What Does A Tax Attorney’s Do?

Tax Attorneys work process

Tax Attorneys’ work basically includes representing a client who has been charged with criminal charges, or has appealed against the previous assessment of tax or any similar tax related assessment. A Tax Attorney’s work is essentially based on representing a taxpayer in a court of law or elsewhere, in support of an appeal against an assessment of tax liability. The Tax Attorney also represents the client in administrative matters, including preparing and implementing documentation, scheduling audits or appeals and negotiating with the IRS. Many tax attorneys in Fort Lauderdale also handle criminal matters arising from tax evasion and/or levy fraud.


Tax evasion or fraud is a crime and the person who commits the crime is held accountable for the same under the substantive criminal laws of the United States. The IRS is empowered by United States law to institute criminal proceedings against tax cheats, evasion of tax payments, fraudulently stating income and assets, making false tax claims and any violations of any of the internal revenue laws. A tax lawyer, therefore, defends his client primarily on the basis of the criminal laws of the United States. His role and responsibilities are thus dual – one to assist his client in presenting a strong defense on the criminal charges filed against him, and the second to obtain a fair resolution of the tax liability of his client through the resolution of the IRS.


A tax lawyer has to use all strategies available to him to assist his client fight back against the IRS. Such strategies include: Examination Prior to the Adjudication of the case. A Tax Attorney’s job is to prepare the case in such a way that the IRS finds it difficult to prove that the client committed any tax evasion or fraud on the part of the client. The process of examination consists of the examination of records, bank statements and other documents which may have come into the hands of the client. This examination is however not very difficult and most tax cheats manage to Dodge it.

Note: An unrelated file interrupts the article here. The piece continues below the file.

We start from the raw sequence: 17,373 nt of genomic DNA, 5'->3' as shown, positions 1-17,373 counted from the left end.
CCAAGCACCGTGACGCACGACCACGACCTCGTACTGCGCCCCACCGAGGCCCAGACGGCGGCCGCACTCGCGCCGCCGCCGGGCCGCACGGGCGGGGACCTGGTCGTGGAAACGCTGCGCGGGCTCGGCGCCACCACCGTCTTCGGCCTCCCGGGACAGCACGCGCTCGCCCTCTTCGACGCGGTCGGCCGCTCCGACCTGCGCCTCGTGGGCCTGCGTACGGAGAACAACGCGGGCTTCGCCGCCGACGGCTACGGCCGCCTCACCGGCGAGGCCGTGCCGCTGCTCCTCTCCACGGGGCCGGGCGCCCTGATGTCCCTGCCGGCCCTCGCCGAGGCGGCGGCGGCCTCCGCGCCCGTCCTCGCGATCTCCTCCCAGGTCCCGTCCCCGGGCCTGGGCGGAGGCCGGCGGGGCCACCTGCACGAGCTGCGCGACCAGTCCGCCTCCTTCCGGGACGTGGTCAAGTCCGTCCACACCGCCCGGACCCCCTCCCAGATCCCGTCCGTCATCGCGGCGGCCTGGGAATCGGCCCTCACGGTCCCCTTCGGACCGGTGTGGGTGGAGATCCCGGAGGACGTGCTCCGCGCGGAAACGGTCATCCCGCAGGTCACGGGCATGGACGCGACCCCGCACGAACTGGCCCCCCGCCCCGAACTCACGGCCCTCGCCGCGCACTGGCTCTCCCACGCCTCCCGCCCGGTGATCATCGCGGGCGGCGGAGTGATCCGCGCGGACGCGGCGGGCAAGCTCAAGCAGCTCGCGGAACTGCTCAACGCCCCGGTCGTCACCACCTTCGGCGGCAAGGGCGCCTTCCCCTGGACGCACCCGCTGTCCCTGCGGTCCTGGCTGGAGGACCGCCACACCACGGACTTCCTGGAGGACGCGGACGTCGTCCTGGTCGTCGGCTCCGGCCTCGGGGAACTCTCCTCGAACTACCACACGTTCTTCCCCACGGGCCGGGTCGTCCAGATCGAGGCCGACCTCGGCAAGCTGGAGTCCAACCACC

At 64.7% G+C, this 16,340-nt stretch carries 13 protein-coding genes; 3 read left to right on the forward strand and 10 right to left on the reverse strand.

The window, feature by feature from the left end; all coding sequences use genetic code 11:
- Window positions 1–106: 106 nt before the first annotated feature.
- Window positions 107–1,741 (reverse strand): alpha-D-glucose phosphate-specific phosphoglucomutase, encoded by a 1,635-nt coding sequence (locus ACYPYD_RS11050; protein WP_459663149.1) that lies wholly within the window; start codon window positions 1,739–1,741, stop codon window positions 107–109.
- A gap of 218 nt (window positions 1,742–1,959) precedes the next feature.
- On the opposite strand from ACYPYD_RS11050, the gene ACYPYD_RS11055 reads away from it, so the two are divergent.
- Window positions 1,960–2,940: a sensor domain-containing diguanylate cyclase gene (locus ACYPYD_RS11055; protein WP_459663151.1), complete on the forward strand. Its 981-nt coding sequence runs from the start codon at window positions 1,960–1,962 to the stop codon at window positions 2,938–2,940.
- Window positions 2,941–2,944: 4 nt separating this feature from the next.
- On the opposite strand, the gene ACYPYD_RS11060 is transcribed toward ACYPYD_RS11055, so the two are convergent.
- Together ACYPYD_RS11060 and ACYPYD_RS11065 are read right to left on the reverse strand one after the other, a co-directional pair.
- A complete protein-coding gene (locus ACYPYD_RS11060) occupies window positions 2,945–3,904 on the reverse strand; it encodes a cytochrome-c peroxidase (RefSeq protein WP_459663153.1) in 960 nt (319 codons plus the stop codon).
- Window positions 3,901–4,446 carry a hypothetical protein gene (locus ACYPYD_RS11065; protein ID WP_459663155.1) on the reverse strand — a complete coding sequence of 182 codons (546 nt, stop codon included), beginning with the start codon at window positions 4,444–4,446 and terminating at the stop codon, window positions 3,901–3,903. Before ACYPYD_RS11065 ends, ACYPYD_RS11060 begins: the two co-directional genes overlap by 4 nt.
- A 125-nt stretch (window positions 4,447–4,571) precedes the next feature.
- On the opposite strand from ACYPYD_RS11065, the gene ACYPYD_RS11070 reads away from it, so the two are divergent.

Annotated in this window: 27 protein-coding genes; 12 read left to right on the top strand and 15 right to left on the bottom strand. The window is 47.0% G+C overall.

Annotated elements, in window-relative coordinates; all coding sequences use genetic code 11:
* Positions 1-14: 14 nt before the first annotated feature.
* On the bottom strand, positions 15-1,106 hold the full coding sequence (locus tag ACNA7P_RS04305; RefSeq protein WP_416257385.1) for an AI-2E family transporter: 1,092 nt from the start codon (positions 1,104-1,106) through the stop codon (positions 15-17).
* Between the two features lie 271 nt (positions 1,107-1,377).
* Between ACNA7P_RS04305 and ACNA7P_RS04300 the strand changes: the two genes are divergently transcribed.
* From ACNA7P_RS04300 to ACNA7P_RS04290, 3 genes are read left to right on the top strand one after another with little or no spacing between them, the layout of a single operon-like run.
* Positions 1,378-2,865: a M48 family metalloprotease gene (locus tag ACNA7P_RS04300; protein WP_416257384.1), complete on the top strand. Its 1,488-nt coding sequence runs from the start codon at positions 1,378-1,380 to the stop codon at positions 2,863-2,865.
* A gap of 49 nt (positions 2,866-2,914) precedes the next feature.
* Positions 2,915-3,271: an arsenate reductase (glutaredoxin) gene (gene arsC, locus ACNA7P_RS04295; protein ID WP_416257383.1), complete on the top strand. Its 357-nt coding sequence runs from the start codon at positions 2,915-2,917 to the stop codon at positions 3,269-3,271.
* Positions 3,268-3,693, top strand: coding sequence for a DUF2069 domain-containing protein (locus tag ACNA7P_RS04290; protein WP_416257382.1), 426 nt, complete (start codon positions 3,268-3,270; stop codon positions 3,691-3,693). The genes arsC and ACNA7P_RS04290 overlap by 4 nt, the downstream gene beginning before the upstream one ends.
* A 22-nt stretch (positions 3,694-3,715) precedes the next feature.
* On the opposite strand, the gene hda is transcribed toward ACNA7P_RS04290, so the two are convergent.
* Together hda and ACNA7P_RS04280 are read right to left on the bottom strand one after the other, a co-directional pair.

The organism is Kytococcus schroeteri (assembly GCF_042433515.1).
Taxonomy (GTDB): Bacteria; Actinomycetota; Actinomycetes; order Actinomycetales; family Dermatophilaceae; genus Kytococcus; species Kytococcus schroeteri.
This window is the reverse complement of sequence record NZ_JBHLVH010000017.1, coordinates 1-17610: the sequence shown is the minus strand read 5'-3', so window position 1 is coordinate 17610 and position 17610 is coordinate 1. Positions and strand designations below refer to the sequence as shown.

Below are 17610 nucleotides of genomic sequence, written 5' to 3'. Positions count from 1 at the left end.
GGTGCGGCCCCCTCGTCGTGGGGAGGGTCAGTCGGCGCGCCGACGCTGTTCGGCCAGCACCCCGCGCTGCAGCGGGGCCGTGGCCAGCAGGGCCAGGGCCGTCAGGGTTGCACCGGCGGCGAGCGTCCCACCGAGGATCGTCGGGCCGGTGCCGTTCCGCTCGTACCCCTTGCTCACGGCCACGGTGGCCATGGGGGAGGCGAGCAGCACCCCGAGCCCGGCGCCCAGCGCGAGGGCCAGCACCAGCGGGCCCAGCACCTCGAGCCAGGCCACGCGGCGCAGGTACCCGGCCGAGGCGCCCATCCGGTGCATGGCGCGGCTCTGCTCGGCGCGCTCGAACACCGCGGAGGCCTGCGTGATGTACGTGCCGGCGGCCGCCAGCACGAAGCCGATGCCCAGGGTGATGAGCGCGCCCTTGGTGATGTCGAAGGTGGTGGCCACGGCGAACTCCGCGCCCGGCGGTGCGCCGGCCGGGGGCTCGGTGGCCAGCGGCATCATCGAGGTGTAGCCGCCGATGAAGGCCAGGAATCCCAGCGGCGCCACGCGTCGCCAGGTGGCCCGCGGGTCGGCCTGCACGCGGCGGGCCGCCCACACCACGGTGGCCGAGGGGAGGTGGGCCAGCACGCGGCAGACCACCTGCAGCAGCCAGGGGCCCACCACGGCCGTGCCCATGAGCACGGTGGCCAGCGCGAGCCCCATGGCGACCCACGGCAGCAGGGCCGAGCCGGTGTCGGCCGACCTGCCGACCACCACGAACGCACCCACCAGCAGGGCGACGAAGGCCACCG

Counseling and Legal Counseling. A Tax Attorney’s job is not done after the resolution of the case. Once the client’s tax liabilities have been determined, a tax lawyer can help his client research the options available for getting rid of the tax liabilities. He may, for instance, petition the IRS to accept a compromise resolution between the tax liabilities and the tax debts which may reduce the tax liability by a large percentage. Or he may ask the IRS to waive off the penalties and interest and to agree to a payment plan where the total of tax liabilities can be repaid over a period of time.


Counseling and Mediation. Even after the resolution of the tax matter, the tax attorney continues to work with his client’s representatives and the IRS to come up with an acceptable solution to the tax liabilities of his client. These include, discussion on the tax consequences of an Offer in Compromise (OIC) with the taxpayer. An OIC is an agreement entered between the IRS and the taxpayer to pay a specified sum, normally in small increments, for the balance of the tax debt.


Litigation. The attorney also pursues legal actions on behalf of his client, to recover money or to secure some kind of payment from the IRS. Some of the common tax lawsuits handled by tax lawyers are refund audits, Estate taxes, and federal income taxes. In a refund audit, for instance, the tax lawyer can advise his client on how to handle the refund, how to maximize his/her refund, what to do if the IRS demands additional information, and what steps to take to protect his/her financial interests in the wake of an audit. The latter includes advising his client’s estate about insurance policies, retirement plans, and other tax matters; advising him on ways to deal with the IRS before or after the audit; and preparing a report based on his/her investigations that can be used by the client in the future, especially if the IRS has decided not to investigate or to settle the case.